By Natasja Sheriff
NEW YORK, Feb 24 (Reuters) - The man accused of killing New York boy Etan Patz three decades ago denied any involvement just hours before making a videotaped confession in the high-profile case, a detective testified on Tuesday.
Pedro Hernandez had been under police questioning in the 1979 disappearance of 6-year-old Patz for more than five hours when he denied any role, New York Police Detective David Ramirez testified at Hernandez' trial in state Supreme Court in Manhattan.
Less than two hours later, Hernandez confessed to killing the boy, saying he lured him into a Manhattan deli where he worked with a promise of a soda, strangled him, stuffed him in a bag and dumped him in an alley, police say.
Hernandez' defense attorneys say the confession, made in 2012, was coerced and that he is mentally ill and suffers hallucinations.
Patz vanished as he walked alone for the first time to a school bus stop in his Manhattan neighborhood on May 25, 1979. His disappearance sparked a national movement to find missing children, with his picture one of the first to appear on milk cartons.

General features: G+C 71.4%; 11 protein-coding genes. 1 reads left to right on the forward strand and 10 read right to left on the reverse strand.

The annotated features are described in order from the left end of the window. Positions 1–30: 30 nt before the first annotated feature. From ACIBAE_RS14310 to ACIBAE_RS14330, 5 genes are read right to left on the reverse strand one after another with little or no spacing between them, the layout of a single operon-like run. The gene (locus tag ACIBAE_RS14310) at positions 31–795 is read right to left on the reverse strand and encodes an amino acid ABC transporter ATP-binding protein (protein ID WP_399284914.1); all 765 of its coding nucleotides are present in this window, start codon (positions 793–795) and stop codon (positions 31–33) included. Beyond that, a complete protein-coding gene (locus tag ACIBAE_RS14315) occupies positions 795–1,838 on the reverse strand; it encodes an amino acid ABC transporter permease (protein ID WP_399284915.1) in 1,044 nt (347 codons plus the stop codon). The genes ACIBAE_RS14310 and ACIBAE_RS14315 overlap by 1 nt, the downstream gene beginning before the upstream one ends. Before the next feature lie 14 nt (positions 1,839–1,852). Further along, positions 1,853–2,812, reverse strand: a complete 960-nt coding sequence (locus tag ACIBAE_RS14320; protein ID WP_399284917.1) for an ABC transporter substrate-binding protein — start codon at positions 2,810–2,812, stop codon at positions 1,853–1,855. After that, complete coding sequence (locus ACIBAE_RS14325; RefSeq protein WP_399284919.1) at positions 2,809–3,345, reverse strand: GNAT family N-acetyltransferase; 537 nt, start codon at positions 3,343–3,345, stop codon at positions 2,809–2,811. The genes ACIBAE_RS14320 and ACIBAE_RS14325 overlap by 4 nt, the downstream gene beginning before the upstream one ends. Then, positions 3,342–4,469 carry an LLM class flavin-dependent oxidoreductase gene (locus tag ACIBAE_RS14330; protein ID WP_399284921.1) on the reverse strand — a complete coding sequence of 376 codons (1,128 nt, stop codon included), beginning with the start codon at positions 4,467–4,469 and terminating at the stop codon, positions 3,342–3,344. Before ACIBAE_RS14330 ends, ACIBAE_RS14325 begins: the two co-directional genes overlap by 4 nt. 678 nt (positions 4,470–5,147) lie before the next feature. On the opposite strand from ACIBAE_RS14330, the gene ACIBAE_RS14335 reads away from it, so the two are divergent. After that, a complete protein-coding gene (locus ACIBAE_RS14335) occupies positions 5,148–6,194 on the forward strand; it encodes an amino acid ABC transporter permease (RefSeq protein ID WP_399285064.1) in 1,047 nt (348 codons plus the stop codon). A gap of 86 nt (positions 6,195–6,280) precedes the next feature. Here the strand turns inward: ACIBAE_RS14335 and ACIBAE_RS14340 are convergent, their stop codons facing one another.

Hernandez was questioned and arrested in 2012 after police got a tip that he had confessed to the crime to a church prayer group in New Jersey, where he was living.
In court on Tuesday, Hernandez' defense attorney Harvey Fishbein asked the detective if the suspect had "expressed that he had nothing to do with the disappearance of Etan Patz."
"Yes," the detective said.
According to Ramirez, Hernandez complained that the detectives repeatedly asked him the same question about whether he had seen children at the deli where he worked in 1979.
The deli was in the same Manhattan neighborhood as the Patz family's apartment.
Patz has never been found. He was declared dead in 2001.
Hernandez, 54, faces charges of kidnapping and murder. His defense attorneys say the blame belongs to another man, Jose Antonio Ramos, who for many years was a prime suspect in the case. Ramos is a convicted child molester in prison in Pennsylvania.
Defense attorneys say they have evidence that neighbors of Ramos positively identified Patz as a boy seen in the Manhattan apartment building with Ramos at the time of the boy's disappearance.
(Editing by Ellen Wulfhorst and Andrew Hay)